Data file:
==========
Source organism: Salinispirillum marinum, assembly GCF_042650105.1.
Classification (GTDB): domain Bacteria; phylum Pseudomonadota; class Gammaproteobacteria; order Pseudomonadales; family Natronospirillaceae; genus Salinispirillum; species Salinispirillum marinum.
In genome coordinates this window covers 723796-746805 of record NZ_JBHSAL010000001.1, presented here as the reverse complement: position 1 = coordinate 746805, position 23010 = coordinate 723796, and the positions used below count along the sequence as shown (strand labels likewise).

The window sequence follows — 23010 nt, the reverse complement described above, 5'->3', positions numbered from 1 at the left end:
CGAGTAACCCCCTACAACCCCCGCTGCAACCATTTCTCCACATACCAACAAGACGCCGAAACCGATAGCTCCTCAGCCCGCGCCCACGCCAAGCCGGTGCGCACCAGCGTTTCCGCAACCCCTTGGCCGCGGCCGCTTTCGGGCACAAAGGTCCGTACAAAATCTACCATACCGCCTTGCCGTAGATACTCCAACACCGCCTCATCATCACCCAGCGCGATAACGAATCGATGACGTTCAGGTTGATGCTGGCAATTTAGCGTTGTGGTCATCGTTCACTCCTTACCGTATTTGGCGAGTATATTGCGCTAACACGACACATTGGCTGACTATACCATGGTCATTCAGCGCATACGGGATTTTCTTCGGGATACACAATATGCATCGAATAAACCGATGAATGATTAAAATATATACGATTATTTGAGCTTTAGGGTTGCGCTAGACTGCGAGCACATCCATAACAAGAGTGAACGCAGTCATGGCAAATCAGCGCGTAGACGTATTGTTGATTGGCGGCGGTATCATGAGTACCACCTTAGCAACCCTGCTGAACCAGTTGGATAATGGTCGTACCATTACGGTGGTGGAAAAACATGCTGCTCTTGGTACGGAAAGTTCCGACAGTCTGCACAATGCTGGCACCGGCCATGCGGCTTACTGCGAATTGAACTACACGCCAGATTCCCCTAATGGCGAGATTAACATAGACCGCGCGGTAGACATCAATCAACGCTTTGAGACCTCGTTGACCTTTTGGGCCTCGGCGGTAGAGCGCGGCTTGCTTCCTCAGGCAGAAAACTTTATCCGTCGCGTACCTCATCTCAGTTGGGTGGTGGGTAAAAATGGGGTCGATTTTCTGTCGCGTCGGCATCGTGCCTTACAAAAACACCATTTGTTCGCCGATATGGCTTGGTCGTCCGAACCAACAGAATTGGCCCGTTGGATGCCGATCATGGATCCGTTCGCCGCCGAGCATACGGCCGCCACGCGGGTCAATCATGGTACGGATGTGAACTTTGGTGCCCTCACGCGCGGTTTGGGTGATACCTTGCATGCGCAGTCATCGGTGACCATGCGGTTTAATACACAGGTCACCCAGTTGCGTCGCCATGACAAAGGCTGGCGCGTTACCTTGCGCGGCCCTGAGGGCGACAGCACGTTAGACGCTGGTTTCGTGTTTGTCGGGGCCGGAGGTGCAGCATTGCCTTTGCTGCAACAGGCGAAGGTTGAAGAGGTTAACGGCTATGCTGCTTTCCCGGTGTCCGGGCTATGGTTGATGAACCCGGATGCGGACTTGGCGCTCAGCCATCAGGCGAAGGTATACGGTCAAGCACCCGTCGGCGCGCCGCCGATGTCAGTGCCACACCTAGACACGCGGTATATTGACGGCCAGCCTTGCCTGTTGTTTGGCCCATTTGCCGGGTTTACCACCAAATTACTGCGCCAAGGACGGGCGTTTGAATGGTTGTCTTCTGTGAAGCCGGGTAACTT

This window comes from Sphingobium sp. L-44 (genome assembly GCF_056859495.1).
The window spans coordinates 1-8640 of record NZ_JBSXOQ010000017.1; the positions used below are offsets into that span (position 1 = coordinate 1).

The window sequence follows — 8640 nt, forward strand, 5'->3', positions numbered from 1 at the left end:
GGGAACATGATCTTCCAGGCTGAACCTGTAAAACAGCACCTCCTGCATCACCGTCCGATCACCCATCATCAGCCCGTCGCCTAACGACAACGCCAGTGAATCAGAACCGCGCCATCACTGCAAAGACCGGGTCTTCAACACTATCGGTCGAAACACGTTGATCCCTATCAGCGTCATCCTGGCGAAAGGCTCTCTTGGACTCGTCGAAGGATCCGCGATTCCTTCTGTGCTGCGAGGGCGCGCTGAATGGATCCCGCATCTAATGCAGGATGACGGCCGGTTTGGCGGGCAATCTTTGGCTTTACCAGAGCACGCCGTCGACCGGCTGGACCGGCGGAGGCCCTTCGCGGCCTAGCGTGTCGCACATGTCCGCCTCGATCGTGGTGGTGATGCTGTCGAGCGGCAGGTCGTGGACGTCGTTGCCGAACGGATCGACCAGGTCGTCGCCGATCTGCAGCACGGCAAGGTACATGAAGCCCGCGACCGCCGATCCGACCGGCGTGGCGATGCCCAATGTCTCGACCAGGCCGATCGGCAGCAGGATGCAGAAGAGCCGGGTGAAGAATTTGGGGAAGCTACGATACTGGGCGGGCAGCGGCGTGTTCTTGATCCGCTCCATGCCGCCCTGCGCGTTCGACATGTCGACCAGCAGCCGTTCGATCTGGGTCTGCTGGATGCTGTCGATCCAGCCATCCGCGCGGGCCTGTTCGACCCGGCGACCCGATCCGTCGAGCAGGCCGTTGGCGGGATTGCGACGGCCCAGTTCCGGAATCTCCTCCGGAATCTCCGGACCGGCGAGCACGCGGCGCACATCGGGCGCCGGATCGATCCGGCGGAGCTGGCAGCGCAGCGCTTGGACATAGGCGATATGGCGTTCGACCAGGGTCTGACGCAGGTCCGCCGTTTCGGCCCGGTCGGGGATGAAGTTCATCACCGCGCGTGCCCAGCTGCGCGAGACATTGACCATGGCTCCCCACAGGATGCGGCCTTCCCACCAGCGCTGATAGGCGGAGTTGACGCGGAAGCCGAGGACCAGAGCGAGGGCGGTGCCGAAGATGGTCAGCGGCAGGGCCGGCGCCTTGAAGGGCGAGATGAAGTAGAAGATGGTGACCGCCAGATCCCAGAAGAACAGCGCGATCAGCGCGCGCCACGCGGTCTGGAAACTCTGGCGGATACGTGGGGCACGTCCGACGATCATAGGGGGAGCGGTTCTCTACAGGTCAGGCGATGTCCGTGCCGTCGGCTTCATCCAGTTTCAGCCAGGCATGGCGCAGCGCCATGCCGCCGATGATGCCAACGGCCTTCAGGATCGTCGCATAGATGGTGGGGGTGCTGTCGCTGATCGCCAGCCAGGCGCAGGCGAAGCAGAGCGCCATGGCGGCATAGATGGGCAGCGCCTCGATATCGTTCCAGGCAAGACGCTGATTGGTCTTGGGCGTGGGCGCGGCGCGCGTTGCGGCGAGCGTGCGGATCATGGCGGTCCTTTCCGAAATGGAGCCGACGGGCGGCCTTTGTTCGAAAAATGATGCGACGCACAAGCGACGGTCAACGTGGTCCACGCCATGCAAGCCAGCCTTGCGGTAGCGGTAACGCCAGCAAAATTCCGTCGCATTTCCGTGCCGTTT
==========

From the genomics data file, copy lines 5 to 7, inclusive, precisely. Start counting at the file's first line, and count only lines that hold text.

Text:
CGAGTAACCCCCTACAACCCCCGCTGCAACCATTTCTCCACATACCAACAAGACGCCGAAACCGATAGCTCCTCAGCCCGCGCCCACGCCAAGCCGGTGCGCACCAGCGTTTCCGCAACCCCTTGGCCGCGGCCGCTTTCGGGCACAAAGGTCCGTACAAAATCTACCATACCGCCTTGCCGTAGATACTCCAACACCGCCTCATCATCACCCAGCGCGATAACGAATCGATGACGTTCAGGTTGATGCTGGCAATTTAGCGTTGTGGTCATCGTTCACTCCTTACCGTATTTGGCGAGTATATTGCGCTAACACGACACATTGGCTGACTATACCATGGTCATTCAGCGCATACGGGATTTTCTTCGGGATACACAATATGCATCGAATAAACCGATGAATGATTAAAATATATACGATTATTTGAGCTTTAGGGTTGCGCTAGACTGCGAGCACATCCATAACAAGAGTGAACGCAGTCATGGCAAATCAGCGCGTAGACGTATTGTTGATTGGCGGCGGTATCATGAGTACCACCTTAGCAACCCTGCTGAACCAGTTGGATAATGGTCGTACCATTACGGTGGTGGAAAAACATGCTGCTCTTGGTACGGAAAGTTCCGACAGTCTGCACAATGCTGGCACCGGCCATGCGGCTTACTGCGAATTGAACTACACGCCAGATTCCCCTAATGGCGAGATTAACATAGACCGCGCGGTAGACATCAATCAACGCTTTGAGACCTCGTTGACCTTTTGGGCCTCGGCGGTAGAGCGCGGCTTGCTTCCTCAGGCAGAAAACTTTATCCGTCGCGTACCTCATCTCAGTTGGGTGGTGGGTAAAAATGGGGTCGATTTTCTGTCGCGTCGGCATCGTGCCTTACAAAAACACCATTTGTTCGCCGATATGGCTTGGTCGTCCGAACCAACAGAATTGGCCCGTTGGATGCCGATCATGGATCCGTTCGCCGCCGAGCATACGGCCGCCACGCGGGTCAATCATGGTACGGATGTGAACTTTGGTGCCCTCACGCGCGGTTTGGGTGATACCTTGCATGCGCAGTCATCGGTGACCATGCGGTTTAATACACAGGTCACCCAGTTGCGTCGCCATGACAAAGGCTGGCGCGTTACCTTGCGCGGCCCTGAGGGCGACAGCACGTTAGACGCTGGTTTCGTGTTTGTCGGGGCCGGAGGTGCAGCATTGCCTTTGCTGCAACAGGCGAAGGTTGAAGAGGTTAACGGCTATGCTGCTTTCCCGGTGTCCGGGCTATGGTTGATGAACCCGGATGCGGACTTGGCGCTCAGCCATCAGGCGAAGGTATACGGTCAAGCACCCGTCGGCGCGCCGCCGATGTCAGTGCCACACCTAGACACGCGGTATATTGACGGCCAGCCTTGCCTGTTGTTTGGCCCATTTGCCGGGTTTACCACCAAATTACTGCGCCAAGGACGGGCGTTTGAATGGTTGTCTTCTGTGAAGCCGGGTAACTT

This window comes from Sphingobium sp. L-44 (genome assembly GCF_056859495.1).
The window spans coordinates 1-8640 of record NZ_JBSXOQ010000017.1; the positions used below are offsets into that span (position 1 = coordinate 1).